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At the community of Akampala I had the privilege to close our meeting with the 200 people who welcomed us so warmly with dancing and singing; they were so grateful for the food aid provided in 2017 and the continued agriculture and health training they receive. I offered them a Bible verse that God used to encourage me when our youngest son was hospitalized last year – Isaiah 41:10: So do not fear, for I am with you; do not be dismayed, for I am your God. I will strengthen you and help you; I will uphold you with my righteous right hand.

Now being home for almost a month from my visit, I’m challenged by how I can change my personal lifestyle choices to reduce my carbon footprint and promote stewardship in my communities, to teach my own children about how better to live sustainably with our God-given resources, and to continue seeking justice for those impacted the most by the changing climate.

An Invitation to Memorization


by Greg Kay

This summer, beginning July 21st, we are going through the letter of Colossians together on Sunday mornings and we wanted to invite you to join us to memorize a portion of the letter with us. Please know that this is an invitation, not an obligation; only join in if you would like to!

Memorizing Scripture can be useful for helping us to internalize and integrate the words on the page deeper into our minds and into our hearts. I myself have found at many times, when I’ve needed a word of encouragement or resolve, God has brought to mind a scripture passage I’ve memorized (even sometimes passages I forgot that I had memorized!), and it has been a wonderful way I feel the Spirit has spoken to me. 

We also feel it would be a blessing to do this as a community, perhaps with a partner, a friend, your family, life group, or the person who shares the pew with you! Partnering with another/others can offer both encouragement and accountability. Perhaps simply touching base on a Sunday morning before or after worship to see how it’s going with one another. If you are interested in doing this with someone but do not know someone, please let us know (email or approach a pastor on a Sunday morning) and we’ll do our best to connect you with someone.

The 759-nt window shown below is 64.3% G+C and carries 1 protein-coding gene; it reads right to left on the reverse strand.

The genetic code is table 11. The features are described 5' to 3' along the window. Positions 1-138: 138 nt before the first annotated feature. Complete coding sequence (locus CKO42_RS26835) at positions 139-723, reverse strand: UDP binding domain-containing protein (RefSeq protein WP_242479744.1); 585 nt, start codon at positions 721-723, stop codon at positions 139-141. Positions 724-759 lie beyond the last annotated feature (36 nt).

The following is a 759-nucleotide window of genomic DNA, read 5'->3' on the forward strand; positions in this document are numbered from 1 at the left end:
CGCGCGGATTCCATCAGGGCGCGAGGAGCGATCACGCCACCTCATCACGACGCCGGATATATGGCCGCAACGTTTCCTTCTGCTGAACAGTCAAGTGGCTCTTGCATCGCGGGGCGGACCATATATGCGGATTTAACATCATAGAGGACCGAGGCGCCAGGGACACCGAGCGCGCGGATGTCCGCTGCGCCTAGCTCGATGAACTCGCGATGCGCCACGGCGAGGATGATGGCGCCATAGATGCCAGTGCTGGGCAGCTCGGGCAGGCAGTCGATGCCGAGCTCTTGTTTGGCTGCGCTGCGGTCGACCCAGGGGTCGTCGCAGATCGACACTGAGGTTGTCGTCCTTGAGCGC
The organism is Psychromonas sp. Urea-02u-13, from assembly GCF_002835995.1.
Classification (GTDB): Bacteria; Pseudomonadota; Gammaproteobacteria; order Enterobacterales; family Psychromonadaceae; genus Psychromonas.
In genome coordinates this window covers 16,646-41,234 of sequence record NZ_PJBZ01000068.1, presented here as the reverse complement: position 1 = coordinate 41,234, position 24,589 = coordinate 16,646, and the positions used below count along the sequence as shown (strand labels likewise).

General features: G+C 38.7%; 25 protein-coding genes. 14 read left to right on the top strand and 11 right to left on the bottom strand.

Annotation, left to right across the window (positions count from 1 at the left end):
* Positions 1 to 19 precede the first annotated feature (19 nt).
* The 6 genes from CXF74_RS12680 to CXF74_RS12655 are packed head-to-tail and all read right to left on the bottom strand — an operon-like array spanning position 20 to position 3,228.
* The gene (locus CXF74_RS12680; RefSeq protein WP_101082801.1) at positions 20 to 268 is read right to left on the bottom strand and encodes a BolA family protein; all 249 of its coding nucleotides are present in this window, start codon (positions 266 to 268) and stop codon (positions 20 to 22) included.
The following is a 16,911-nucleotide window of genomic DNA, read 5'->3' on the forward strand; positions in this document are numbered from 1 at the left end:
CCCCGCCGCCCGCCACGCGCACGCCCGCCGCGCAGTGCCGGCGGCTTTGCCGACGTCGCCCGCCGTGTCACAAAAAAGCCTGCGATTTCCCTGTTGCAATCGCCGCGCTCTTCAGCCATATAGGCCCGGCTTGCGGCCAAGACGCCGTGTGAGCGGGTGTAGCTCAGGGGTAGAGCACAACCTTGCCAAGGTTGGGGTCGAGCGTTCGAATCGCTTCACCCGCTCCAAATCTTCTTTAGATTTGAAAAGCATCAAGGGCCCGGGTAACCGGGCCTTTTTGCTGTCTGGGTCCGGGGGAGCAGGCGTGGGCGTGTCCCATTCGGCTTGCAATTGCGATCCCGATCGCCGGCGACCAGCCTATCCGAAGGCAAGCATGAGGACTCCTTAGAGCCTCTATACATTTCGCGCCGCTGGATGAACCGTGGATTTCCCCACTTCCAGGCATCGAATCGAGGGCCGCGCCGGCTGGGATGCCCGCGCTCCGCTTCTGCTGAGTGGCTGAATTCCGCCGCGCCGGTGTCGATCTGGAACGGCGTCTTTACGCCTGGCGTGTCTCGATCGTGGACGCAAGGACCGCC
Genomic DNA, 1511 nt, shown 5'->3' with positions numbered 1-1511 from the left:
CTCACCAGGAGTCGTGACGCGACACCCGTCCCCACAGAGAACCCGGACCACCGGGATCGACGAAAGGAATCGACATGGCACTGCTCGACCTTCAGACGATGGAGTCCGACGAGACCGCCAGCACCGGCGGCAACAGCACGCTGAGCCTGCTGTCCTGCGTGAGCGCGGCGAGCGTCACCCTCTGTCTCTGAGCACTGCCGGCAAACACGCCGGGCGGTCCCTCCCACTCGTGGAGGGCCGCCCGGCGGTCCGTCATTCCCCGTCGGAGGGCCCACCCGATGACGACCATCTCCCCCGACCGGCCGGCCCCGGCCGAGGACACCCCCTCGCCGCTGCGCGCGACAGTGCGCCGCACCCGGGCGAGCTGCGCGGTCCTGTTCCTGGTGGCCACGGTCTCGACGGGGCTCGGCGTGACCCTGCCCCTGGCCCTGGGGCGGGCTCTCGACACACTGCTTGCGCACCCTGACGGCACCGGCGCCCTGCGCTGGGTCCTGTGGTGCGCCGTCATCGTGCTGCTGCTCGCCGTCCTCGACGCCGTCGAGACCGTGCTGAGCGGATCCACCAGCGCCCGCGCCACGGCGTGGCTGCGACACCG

The passage we (Sam Lee and I, Greg Kay) are recommending is Colossians 1:15-20, which is a beautiful passage on the centrality and supremacy of Christ, the one who reconciles all things in heaven and on earth. However, this is just a recommendation so if there is another passage in the letter to the Colossians you would like to memorize, or perhaps this passage is too long and you would rather memorize a portion of it, feel free to do that instead!

As there are numerous English translations of Scripture, we are leaving it to you to decide which you would like to memorize. I’ve included the passage below in the NIV as it is a translation that I know a lot of Spring Gardeners use.

We are the Yeast

We are the Yeast

My heart is full of gratitude for the way our church body hosted guests and families from the neighbourhood for Easter Brunch and the way in which our volunteer teams served at the We Love Willowdale Community Dinner on the one year anniversary of the Toronto Van Attack. My prayer is that we would be the yeast described in Matthew 13:33…

Not Just a Colouring Page

Not Just a Colouring Page

“Why don’t you give out a colouring page to keep the children busy?” This is the first question that comes to mind when we think about how to keep our children involved in worship. “At least, it keeps them busy right?” Although we have been tempted to fill the morning worship gathering with colouring pages, we have intentionally stayed away from it because we believe that children and youth are important in worship…